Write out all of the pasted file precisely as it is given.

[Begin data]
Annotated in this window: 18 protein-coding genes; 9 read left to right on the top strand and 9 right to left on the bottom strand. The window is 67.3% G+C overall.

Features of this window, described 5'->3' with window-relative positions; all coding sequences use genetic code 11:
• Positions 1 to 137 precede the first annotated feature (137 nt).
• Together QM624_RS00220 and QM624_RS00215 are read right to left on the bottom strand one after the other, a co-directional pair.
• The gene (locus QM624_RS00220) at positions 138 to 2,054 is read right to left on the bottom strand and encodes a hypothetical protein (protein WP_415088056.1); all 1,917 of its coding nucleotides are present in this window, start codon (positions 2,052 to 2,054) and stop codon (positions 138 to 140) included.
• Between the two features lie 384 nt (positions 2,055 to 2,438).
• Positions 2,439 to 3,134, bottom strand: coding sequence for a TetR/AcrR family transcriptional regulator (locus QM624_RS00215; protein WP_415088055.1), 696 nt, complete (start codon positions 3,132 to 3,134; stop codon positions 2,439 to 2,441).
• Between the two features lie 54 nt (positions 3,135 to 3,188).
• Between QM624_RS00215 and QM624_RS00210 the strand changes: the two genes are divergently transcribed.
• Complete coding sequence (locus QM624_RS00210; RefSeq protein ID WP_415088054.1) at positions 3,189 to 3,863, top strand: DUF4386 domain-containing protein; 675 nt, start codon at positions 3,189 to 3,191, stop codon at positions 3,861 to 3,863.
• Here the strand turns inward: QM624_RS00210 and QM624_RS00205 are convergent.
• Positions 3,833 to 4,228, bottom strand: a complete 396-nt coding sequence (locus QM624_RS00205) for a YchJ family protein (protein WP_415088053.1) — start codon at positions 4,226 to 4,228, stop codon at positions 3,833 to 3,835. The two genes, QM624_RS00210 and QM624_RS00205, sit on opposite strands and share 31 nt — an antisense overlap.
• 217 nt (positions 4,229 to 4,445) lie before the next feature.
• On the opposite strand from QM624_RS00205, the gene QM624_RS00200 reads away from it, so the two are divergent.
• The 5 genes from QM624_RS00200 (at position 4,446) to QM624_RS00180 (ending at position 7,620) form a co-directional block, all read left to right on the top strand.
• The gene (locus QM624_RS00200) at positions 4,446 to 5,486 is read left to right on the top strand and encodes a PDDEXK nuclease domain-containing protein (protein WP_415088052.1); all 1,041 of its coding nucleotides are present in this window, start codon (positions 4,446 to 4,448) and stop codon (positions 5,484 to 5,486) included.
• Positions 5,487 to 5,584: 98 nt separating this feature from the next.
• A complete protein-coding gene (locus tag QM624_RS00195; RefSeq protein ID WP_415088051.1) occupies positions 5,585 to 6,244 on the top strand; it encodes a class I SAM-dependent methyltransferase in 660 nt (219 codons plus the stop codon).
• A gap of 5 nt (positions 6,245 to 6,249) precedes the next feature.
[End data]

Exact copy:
Annotated in this window: 18 protein-coding genes; 9 read left to right on the top strand and 9 right to left on the bottom strand. The window is 67.3% G+C overall.

Features of this window, described 5'->3' with window-relative positions; all coding sequences use genetic code 11:
• Positions 1 to 137 precede the first annotated feature (137 nt).
• Together QM624_RS00220 and QM624_RS00215 are read right to left on the bottom strand one after the other, a co-directional pair.
• The gene (locus QM624_RS00220) at positions 138 to 2,054 is read right to left on the bottom strand and encodes a hypothetical protein (protein WP_415088056.1); all 1,917 of its coding nucleotides are present in this window, start codon (positions 2,052 to 2,054) and stop codon (positions 138 to 140) included.
• Between the two features lie 384 nt (positions 2,055 to 2,438).
• Positions 2,439 to 3,134, bottom strand: coding sequence for a TetR/AcrR family transcriptional regulator (locus QM624_RS00215; protein WP_415088055.1), 696 nt, complete (start codon positions 3,132 to 3,134; stop codon positions 2,439 to 2,441).
• Between the two features lie 54 nt (positions 3,135 to 3,188).
• Between QM624_RS00215 and QM624_RS00210 the strand changes: the two genes are divergently transcribed.
• Complete coding sequence (locus QM624_RS00210; RefSeq protein ID WP_415088054.1) at positions 3,189 to 3,863, top strand: DUF4386 domain-containing protein; 675 nt, start codon at positions 3,189 to 3,191, stop codon at positions 3,861 to 3,863.
• Here the strand turns inward: QM624_RS00210 and QM624_RS00205 are convergent.
• Positions 3,833 to 4,228, bottom strand: a complete 396-nt coding sequence (locus QM624_RS00205) for a YchJ family protein (protein WP_415088053.1) — start codon at positions 4,226 to 4,228, stop codon at positions 3,833 to 3,835. The two genes, QM624_RS00210 and QM624_RS00205, sit on opposite strands and share 31 nt — an antisense overlap.
• 217 nt (positions 4,229 to 4,445) lie before the next feature.
• On the opposite strand from QM624_RS00205, the gene QM624_RS00200 reads away from it, so the two are divergent.
• The 5 genes from QM624_RS00200 (at position 4,446) to QM624_RS00180 (ending at position 7,620) form a co-directional block, all read left to right on the top strand.
• The gene (locus QM624_RS00200) at positions 4,446 to 5,486 is read left to right on the top strand and encodes a PDDEXK nuclease domain-containing protein (protein WP_415088052.1); all 1,041 of its coding nucleotides are present in this window, start codon (positions 4,446 to 4,448) and stop codon (positions 5,484 to 5,486) included.
• Positions 5,487 to 5,584: 98 nt separating this feature from the next.
• A complete protein-coding gene (locus tag QM624_RS00195; RefSeq protein ID WP_415088051.1) occupies positions 5,585 to 6,244 on the top strand; it encodes a class I SAM-dependent methyltransferase in 660 nt (219 codons plus the stop codon).
• A gap of 5 nt (positions 6,245 to 6,249) precedes the next feature.